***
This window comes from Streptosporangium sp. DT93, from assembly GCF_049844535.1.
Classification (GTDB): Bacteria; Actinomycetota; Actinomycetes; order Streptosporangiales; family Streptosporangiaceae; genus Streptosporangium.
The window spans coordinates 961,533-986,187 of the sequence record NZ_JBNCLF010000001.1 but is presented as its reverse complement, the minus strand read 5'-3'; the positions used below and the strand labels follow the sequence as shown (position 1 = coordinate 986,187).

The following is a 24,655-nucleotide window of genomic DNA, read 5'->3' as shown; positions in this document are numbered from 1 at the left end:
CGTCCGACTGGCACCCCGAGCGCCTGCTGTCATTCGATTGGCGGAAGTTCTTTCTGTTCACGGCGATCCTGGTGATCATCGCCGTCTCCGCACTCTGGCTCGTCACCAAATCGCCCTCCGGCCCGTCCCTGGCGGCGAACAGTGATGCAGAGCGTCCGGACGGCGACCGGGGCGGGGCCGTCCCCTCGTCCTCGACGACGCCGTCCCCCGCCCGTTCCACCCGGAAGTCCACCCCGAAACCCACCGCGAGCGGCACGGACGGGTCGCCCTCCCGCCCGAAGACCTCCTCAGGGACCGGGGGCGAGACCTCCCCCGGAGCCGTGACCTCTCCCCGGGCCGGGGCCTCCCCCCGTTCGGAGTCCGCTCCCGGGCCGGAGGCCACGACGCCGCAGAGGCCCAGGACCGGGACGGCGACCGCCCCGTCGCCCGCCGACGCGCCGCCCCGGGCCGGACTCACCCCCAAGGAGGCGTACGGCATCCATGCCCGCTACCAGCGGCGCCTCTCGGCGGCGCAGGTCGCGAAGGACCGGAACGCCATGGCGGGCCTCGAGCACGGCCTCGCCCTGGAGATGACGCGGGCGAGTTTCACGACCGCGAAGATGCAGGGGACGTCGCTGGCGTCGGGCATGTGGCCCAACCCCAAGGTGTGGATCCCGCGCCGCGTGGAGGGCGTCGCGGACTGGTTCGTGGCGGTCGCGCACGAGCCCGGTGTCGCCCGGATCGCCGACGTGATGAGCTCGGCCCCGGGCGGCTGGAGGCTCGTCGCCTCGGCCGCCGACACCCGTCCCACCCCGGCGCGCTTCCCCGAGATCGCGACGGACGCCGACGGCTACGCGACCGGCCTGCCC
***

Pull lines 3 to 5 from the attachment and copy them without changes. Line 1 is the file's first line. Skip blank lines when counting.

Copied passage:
The window spans coordinates 961,533-986,187 of the sequence record NZ_JBNCLF010000001.1 but is presented as its reverse complement, the minus strand read 5'-3'; the positions used below and the strand labels follow the sequence as shown (position 1 = coordinate 986,187).

The following is a 24,655-nucleotide window of genomic DNA, read 5'->3' as shown; positions in this document are numbered from 1 at the left end:
CGTCCGACTGGCACCCCGAGCGCCTGCTGTCATTCGATTGGCGGAAGTTCTTTCTGTTCACGGCGATCCTGGTGATCATCGCCGTCTCCGCACTCTGGCTCGTCACCAAATCGCCCTCCGGCCCGTCCCTGGCGGCGAACAGTGATGCAGAGCGTCCGGACGGCGACCGGGGCGGGGCCGTCCCCTCGTCCTCGACGACGCCGTCCCCCGCCCGTTCCACCCGGAAGTCCACCCCGAAACCCACCGCGAGCGGCACGGACGGGTCGCCCTCCCGCCCGAAGACCTCCTCAGGGACCGGGGGCGAGACCTCCCCCGGAGCCGTGACCTCTCCCCGGGCCGGGGCCTCCCCCCGTTCGGAGTCCGCTCCCGGGCCGGAGGCCACGACGCCGCAGAGGCCCAGGACCGGGACGGCGACCGCCCCGTCGCCCGCCGACGCGCCGCCCCGGGCCGGACTCACCCCCAAGGAGGCGTACGGCATCCATGCCCGCTACCAGCGGCGCCTCTCGGCGGCGCAGGTCGCGAAGGACCGGAACGCCATGGCGGGCCTCGAGCACGGCCTCGCCCTGGAGATGACGCGGGCGAGTTTCACGACCGCGAAGATGCAGGGGACGTCGCTGGCGTCGGGCATGTGGCCCAACCCCAAGGTGTGGATCCCGCGCCGCGTGGAGGGCGTCGCGGACTGGTTCGTGGCGGTCGCGCACGAGCCCGGTGTCGCCCGGATCGCCGACGTGATGAGCTCGGCCCCGGGCGGCTGGAGGCTCGTCGCCTCGGCCGCCGACACCCGTCCCACCCCGGCGCGCTTCCCCGAGATCGCGACGGACGCCGACGGCTACGCGACCGGCCTGCCC